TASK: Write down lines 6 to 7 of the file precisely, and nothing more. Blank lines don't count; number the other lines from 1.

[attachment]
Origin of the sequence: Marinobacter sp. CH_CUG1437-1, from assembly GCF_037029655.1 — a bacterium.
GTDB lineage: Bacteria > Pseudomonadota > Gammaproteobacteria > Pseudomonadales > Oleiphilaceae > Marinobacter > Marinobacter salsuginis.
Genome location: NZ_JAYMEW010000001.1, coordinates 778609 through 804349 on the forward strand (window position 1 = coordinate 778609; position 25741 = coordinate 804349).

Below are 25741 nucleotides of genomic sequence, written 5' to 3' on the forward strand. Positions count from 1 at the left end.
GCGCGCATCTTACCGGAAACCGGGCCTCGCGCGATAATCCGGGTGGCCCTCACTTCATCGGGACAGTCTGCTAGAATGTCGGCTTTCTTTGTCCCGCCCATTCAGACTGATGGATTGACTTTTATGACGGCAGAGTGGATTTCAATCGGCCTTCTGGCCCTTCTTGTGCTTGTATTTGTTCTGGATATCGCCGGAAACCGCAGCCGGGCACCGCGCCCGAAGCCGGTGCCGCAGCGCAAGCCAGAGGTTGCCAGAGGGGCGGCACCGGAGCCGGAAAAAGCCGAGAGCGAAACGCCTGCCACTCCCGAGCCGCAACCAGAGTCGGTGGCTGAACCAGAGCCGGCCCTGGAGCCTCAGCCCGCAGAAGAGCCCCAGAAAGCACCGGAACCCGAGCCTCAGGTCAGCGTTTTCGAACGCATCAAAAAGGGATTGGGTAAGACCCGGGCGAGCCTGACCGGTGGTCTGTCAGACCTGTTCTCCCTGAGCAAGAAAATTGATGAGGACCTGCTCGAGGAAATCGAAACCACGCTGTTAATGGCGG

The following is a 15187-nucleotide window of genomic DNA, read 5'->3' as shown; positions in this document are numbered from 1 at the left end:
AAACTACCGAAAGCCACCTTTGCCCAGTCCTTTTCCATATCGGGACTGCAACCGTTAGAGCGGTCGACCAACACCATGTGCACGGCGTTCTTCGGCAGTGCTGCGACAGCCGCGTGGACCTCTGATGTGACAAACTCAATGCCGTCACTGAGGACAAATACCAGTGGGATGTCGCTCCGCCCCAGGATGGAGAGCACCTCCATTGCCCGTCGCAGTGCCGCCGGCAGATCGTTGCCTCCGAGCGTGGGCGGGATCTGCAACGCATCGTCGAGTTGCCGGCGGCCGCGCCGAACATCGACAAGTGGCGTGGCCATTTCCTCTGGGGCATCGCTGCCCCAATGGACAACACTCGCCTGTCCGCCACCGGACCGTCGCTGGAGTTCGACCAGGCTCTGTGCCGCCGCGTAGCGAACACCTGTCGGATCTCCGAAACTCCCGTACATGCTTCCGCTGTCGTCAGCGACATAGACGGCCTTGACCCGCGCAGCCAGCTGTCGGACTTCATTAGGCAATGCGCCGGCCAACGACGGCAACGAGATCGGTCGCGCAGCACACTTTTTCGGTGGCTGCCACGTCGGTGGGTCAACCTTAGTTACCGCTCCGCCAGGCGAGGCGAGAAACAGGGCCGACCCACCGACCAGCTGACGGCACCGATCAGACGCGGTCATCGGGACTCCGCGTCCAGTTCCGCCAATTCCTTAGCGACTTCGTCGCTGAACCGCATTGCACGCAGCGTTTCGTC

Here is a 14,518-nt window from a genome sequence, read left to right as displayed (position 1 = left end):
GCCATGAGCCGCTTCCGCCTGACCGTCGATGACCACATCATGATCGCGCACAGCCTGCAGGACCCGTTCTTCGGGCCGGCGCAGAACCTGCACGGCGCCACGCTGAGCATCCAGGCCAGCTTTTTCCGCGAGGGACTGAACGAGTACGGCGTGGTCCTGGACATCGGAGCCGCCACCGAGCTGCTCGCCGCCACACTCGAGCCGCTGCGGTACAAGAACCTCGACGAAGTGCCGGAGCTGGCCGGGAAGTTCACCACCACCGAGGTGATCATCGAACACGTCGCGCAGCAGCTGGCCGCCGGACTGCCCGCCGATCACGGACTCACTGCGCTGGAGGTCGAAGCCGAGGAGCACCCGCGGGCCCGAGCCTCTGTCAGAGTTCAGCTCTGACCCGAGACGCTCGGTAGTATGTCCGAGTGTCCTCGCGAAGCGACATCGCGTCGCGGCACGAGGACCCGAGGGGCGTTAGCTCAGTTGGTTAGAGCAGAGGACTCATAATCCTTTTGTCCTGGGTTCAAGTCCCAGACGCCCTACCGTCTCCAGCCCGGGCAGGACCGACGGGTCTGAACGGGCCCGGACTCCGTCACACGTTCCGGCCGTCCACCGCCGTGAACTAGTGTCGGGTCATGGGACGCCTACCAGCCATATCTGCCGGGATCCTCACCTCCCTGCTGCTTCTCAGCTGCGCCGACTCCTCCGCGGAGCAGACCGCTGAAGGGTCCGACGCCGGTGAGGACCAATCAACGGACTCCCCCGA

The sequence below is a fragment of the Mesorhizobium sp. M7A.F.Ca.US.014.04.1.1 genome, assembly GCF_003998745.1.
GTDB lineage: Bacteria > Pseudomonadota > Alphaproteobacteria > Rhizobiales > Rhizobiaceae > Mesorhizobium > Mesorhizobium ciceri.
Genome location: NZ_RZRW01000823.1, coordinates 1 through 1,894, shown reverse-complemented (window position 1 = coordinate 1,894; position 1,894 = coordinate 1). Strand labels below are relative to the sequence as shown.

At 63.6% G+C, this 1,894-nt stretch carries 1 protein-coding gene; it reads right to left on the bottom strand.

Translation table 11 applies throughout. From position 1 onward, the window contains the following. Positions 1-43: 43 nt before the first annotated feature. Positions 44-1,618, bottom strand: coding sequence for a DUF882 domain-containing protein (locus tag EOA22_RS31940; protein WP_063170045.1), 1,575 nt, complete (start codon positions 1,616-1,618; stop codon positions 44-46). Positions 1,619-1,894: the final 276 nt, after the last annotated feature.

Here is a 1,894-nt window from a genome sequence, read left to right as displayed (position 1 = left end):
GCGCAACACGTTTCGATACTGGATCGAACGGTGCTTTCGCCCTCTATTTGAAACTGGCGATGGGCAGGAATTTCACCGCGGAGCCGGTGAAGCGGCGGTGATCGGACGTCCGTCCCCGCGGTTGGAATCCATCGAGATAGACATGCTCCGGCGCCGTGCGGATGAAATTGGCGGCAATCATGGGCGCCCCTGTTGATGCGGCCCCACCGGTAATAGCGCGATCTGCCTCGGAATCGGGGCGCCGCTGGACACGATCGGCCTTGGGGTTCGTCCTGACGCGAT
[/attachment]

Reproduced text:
The following is a 15187-nucleotide window of genomic DNA, read 5'->3' as shown; positions in this document are numbered from 1 at the left end:
AAACTACCGAAAGCCACCTTTGCCCAGTCCTTTTCCATATCGGGACTGCAACCGTTAGAGCGGTCGACCAACACCATGTGCACGGCGTTCTTCGGCAGTGCTGCGACAGCCGCGTGGACCTCTGATGTGACAAACTCAATGCCGTCACTGAGGACAAATACCAGTGGGATGTCGCTCCGCCCCAGGATGGAGAGCACCTCCATTGCCCGTCGCAGTGCCGCCGGCAGATCGTTGCCTCCGAGCGTGGGCGGGATCTGCAACGCATCGTCGAGTTGCCGGCGGCCGCGCCGAACATCGACAAGTGGCGTGGCCATTTCCTCTGGGGCATCGCTGCCCCAATGGACAACACTCGCCTGTCCGCCACCGGACCGTCGCTGGAGTTCGACCAGGCTCTGTGCCGCCGCGTAGCGAACACCTGTCGGATCTCCGAAACTCCCGTACATGCTTCCGCTGTCGTCAGCGACATAGACGGCCTTGACCCGCGCAGCCAGCTGTCGGACTTCATTAGGCAATGCGCCGGCCAACGACGGCAACGAGATCGGTCGCGCAGCACACTTTTTCGGTGGCTGCCACGTCGGTGGGTCAACCTTAGTTACCGCTCCGCCAGGCGAGGCGAGAAACAGGGCCGACCCACCGACCAGCTGACGGCACCGATCAGACGCGGTCATCGGGACTCCGCGTCCAGTTCCGCCAATTCCTTAGCGACTTCGTCGCTGAACCGCATTGCACGCAGCGTTTCGTC